Data Network Engineering

Front Cover
Tim King, Dave Newson
Springer Science & Business Media, Jul 31, 1999 - Business & Economics - 346 pages
1 Review
It is certain that, over the next few years, data traffic will dwarf voice traffic on telecommunications networks. Growth in data-traffic volumes far exceeds that for voice, and is driven by increased use of applications such as e-mail attachments, remote printing and fileserver access, and the now omnipresent World Wide Web. The growth of data networking to connect computers with each other and with their peripheral devices began in earnest in the 1970s, took off in the 1980s and exploded in the 1990s. The early 21st century will see ever faster, more cost effective networks providing flexible data access into ever more businesses and homes. Since the 1970s there have been great advances in technology. For the past twenty years the processing power of computers has continued to grow with no hint of slowing - recall the oft-cited Moore's Law claiming that this power doubles every 18 months. Advances in the data networking equipment required to support the data traffic generated have been enormous. The pace of development from early X. 25 and modem technology through to some of the advanced equipment functionality now available is breathtaking - it is sometimes hard to believe that the practical router is barely ten years old! This book provides an overview of the advanced data networking field by bringing together chapters on local area networks, wide area networks and their application.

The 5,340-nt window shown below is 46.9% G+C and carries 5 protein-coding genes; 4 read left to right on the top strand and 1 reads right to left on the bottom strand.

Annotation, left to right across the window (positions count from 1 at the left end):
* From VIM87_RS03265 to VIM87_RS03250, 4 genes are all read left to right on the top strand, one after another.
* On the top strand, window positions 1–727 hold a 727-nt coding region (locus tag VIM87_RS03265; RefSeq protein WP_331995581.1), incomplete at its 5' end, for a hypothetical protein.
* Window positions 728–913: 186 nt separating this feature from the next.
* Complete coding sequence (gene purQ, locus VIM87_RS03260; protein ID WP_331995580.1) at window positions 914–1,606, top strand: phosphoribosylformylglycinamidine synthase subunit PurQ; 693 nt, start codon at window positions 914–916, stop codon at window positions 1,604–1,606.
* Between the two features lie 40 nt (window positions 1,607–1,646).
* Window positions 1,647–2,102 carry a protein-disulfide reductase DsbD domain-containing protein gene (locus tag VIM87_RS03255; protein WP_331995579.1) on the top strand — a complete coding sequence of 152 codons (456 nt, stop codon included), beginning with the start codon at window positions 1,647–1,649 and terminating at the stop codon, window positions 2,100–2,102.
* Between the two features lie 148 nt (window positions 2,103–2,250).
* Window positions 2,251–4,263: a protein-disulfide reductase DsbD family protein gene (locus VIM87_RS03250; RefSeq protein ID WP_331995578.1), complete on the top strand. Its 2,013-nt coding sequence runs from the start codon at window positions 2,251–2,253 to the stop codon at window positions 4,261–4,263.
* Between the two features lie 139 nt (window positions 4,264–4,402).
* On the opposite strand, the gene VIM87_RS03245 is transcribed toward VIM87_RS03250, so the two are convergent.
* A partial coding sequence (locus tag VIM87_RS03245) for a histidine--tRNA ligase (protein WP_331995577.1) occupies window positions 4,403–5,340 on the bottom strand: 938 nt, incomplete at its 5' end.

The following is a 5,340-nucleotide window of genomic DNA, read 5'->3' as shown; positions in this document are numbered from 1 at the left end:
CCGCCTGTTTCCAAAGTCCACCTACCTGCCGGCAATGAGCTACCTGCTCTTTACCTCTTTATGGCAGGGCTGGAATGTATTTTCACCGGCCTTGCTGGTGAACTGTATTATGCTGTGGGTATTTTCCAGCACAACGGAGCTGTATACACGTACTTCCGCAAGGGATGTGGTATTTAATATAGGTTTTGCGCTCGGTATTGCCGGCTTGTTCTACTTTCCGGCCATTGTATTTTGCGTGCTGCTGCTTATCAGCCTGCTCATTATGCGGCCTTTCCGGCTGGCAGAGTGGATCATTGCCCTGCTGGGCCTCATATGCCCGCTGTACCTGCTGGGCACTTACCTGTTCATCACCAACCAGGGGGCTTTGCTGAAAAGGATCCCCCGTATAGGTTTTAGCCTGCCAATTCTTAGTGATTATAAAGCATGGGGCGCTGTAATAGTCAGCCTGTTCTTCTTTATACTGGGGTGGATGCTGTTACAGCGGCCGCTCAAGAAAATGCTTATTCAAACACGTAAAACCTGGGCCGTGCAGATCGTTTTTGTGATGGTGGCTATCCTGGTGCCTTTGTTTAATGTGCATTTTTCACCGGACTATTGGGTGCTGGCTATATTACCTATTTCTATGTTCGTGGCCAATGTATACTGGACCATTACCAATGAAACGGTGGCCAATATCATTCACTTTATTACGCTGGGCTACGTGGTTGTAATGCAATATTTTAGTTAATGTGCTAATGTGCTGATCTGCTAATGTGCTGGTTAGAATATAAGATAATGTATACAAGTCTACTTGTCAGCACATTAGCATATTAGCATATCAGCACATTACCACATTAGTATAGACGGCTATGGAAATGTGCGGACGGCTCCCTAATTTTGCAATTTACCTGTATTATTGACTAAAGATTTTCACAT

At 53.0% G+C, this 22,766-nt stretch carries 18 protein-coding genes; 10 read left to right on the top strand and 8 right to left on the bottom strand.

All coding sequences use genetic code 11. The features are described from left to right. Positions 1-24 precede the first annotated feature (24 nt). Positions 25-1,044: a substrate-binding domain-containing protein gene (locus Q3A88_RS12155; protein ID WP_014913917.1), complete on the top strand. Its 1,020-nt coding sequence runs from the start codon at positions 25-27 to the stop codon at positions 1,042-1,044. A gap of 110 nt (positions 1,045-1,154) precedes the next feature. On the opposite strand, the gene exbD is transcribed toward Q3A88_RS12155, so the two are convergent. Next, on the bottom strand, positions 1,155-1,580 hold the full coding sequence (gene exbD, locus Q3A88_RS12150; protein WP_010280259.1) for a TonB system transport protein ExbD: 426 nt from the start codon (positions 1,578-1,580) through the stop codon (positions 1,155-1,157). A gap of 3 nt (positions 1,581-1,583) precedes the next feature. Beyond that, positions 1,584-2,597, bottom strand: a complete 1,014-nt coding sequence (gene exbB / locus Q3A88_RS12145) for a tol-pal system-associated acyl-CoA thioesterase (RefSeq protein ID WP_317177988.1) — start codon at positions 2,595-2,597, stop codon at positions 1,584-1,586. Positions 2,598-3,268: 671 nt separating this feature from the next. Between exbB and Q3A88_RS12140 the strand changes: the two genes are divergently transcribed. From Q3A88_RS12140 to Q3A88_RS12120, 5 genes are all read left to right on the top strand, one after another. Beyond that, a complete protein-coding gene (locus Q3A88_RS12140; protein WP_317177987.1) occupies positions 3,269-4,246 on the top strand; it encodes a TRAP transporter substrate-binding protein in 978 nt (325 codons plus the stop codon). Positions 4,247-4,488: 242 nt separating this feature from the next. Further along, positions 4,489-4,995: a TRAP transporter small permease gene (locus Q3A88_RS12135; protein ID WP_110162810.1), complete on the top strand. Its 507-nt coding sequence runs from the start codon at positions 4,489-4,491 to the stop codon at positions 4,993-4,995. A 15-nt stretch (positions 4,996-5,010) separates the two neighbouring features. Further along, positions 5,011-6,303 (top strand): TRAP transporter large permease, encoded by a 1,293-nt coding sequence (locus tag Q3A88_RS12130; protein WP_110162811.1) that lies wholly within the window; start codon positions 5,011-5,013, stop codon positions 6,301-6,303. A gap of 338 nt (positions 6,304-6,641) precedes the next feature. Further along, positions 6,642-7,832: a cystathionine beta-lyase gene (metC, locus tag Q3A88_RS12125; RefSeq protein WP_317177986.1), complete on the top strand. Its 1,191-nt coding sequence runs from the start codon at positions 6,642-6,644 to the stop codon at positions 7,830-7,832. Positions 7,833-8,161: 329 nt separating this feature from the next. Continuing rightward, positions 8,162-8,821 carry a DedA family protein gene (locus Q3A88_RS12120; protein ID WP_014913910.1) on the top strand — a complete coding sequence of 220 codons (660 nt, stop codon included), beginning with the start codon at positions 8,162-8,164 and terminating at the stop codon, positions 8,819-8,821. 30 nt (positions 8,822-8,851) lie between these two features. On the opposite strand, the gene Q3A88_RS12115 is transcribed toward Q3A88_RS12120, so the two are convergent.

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Contents

III
1
V
21
VII
38
IX
66
X
91
XI
138
XII
160
XIII
173
XV
206
XX
228
XXI
258
XXII
272
XXV
291
XXVI
312
XXIX
331
XXX
341

XIV
190

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Page 330 - Exchange Protocol for Use in Conjunction with the Protocol for Providing the Connectionless-mode Network Service (ISO 8473),

About the author (1999)

Tim King has been working with computers since the early 1980s, when he programmed games on his Commodore 64 computer and founded a computer club in his high school. He earned a bachelor's degree in computer science from the University of Minnesota Institute of Technology in 1991. While there, he taught Unix and vi classes and was the leader of a rag-tag group of vi devotees called the "VI Zombies." Presently, Tim is a software consultant in San Francisco, CA, specializing in database and web technologies. His favorite activity is snowboarding, but he also enjoys photography and reading. You can reach him at kingt@verio.com